Page 1775 - Week 06 - Wednesday, 4 May 2005

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convey to me, through departmental officers and people who have a disability, that they were thoroughly pleased with what was in the budget because, like everybody else, they felt that there might have been a bit of pain in it and there was not.

Mrs Burke threshes around the place, trying to find some way to suggest that this government is not supporting people with a disability. I am sorry she has got it wrong again.

MRS BURKE: I have a supplementary question, Mr Speaker. Minister, when will your government restore this taxi fare subsidy to people with a disability?

MR HARGREAVES: Unlike those opposite, we do not regard the services to people with a disability in little pieces—like jigsaw pieces—and address those. We look at them holistically. It is about quality of life for these people, and the quality of life of these people is far more important to us than one little element. I have to say that the Stanhope government’s record of addressing the quality of life for people with a disability makes those people opposite look shameful.

Vocational education and training

MS PORTER: My question is to the Minister for Education and Training. Could the minister inform the Assembly of the Stanhope Labor government’s recent actions to address the skills shortage in the ACT?

MS GALLAGHER: I thank the member for Ginninderra for her question. The ACT Labor government has invested heavily in addressing the skills shortage in the ACT throughout our entire term in office. Through the budget presented yesterday and the previous budget, we have committed a total of $14.1 million in extra funding to address skills shortages in the ACT. Total funding to address skills shortages now stands at around $80 million per annum. This is great news for the Canberra economy, for business and construction and particularly for young Canberrans and those seeking to update their skills or find a new trade.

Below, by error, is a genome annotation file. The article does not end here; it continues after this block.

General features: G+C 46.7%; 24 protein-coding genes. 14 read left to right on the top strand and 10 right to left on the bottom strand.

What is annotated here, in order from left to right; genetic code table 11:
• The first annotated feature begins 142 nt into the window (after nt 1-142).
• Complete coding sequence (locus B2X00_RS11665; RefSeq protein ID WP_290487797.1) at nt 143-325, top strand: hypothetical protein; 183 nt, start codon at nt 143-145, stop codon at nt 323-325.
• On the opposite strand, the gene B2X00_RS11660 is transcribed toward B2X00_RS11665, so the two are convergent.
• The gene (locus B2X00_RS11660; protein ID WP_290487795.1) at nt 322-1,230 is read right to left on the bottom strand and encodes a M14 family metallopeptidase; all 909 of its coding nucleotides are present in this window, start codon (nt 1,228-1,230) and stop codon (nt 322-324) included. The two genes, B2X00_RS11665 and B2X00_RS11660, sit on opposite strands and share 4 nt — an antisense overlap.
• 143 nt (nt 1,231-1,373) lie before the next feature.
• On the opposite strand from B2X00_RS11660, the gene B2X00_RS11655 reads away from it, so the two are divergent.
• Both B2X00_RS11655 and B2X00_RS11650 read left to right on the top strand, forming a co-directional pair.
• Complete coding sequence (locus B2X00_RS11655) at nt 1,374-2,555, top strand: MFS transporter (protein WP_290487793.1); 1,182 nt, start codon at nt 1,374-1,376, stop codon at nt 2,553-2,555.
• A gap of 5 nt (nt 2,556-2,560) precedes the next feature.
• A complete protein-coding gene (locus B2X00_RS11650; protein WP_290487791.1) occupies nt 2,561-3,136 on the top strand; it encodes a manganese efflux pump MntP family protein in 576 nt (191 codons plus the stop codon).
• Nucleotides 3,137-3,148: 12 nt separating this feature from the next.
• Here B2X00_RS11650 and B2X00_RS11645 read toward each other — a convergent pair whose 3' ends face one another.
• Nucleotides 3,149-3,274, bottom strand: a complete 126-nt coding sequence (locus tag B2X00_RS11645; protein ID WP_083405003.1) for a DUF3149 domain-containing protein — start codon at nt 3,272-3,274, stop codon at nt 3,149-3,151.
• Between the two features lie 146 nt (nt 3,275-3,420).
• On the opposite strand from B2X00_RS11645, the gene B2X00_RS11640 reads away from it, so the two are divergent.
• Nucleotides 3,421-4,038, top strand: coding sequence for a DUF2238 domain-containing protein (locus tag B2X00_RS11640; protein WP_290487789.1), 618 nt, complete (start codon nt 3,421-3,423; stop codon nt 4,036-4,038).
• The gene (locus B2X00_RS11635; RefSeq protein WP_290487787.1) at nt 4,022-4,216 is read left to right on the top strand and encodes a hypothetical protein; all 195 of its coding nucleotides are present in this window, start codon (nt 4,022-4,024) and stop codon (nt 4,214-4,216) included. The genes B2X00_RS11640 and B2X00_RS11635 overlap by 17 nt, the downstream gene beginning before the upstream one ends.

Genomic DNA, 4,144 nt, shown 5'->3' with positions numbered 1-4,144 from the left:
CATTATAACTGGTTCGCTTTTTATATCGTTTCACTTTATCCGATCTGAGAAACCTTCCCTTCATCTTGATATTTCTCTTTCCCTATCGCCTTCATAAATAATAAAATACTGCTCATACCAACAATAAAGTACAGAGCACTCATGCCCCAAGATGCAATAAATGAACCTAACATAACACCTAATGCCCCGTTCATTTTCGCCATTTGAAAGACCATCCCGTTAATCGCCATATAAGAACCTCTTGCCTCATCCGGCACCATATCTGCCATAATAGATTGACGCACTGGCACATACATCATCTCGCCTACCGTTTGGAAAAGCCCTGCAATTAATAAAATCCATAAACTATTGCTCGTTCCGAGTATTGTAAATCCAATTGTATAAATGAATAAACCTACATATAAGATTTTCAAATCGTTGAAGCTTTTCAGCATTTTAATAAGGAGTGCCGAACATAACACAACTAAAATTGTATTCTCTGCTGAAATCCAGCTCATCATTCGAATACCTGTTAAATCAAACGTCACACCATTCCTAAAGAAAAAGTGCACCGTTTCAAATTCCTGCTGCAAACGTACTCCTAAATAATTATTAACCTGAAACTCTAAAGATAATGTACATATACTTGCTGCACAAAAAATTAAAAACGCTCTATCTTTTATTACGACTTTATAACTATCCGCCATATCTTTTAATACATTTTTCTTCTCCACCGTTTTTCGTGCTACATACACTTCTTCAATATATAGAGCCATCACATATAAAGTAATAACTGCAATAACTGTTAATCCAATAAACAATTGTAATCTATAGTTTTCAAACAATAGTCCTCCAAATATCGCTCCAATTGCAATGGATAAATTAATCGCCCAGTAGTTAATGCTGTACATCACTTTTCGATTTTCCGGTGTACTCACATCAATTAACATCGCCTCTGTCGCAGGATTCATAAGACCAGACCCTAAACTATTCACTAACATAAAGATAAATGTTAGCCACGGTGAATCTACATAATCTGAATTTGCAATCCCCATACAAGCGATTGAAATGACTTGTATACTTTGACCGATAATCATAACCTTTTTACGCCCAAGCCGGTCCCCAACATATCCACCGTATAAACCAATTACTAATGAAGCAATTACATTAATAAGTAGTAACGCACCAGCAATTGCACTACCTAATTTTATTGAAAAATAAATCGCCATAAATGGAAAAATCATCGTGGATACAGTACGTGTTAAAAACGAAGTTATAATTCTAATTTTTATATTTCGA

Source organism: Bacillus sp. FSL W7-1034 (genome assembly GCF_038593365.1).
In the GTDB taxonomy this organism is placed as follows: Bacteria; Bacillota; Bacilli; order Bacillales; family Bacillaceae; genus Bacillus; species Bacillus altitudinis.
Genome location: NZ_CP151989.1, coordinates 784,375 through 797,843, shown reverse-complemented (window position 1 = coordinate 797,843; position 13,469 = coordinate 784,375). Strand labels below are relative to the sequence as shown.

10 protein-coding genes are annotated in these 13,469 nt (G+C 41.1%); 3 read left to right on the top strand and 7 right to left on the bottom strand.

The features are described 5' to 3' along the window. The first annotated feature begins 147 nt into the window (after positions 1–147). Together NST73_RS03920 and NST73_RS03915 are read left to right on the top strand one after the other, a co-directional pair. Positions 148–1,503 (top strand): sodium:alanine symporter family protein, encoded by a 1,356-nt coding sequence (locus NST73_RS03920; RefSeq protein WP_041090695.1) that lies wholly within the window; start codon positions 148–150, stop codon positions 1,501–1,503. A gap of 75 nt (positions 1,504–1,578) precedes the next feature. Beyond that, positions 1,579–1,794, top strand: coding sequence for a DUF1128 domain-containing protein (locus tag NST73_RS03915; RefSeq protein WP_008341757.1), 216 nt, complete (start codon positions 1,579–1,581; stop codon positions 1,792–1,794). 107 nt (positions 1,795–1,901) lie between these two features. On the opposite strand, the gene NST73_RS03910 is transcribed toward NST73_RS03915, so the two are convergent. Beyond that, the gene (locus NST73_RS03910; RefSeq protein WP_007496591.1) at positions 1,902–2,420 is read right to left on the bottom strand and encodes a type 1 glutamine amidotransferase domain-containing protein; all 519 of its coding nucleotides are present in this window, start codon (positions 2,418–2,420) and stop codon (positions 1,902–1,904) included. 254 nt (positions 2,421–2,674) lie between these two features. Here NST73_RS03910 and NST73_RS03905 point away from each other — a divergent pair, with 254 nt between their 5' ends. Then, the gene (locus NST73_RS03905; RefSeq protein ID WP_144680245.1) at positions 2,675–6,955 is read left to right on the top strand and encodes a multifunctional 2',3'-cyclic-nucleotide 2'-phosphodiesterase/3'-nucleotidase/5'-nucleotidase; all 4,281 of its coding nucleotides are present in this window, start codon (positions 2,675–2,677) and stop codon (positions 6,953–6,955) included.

In the ACT we saw a 16 per cent growth in traditional trade commencements over the nine months to September 2004 and a 22 per cent growth in the numbers of traditional apprentices in training. We continue to work to meet the pressures being experienced in the areas of skills shortage in the ACT job markets, across a number of industries. We have seen a 48 per cent growth in commencements in the automotive and transport industries, a 46 per cent growth in apprentices in building and construction, a 70 per cent growth in community services and health, a 44 per cent growth in finance, banking and insurance, and a 101 per cent growth in tourism and hospitality.

All of these areas are identified as areas of skills shortage. The ACT government has strongly responded to the skills pressure in the ACT economy and delivered excellent training alternatives to young people, as well as a higher profile for training in our school communities. We have experienced a huge peak in training commencements linked in part to a strong economy, coupled with the need for skilled tradespeople to rebuild after the bushfire. The growth in building and construction is now at record levels. The latest statistics from the National Centre for Vocational Education and Research indicate the

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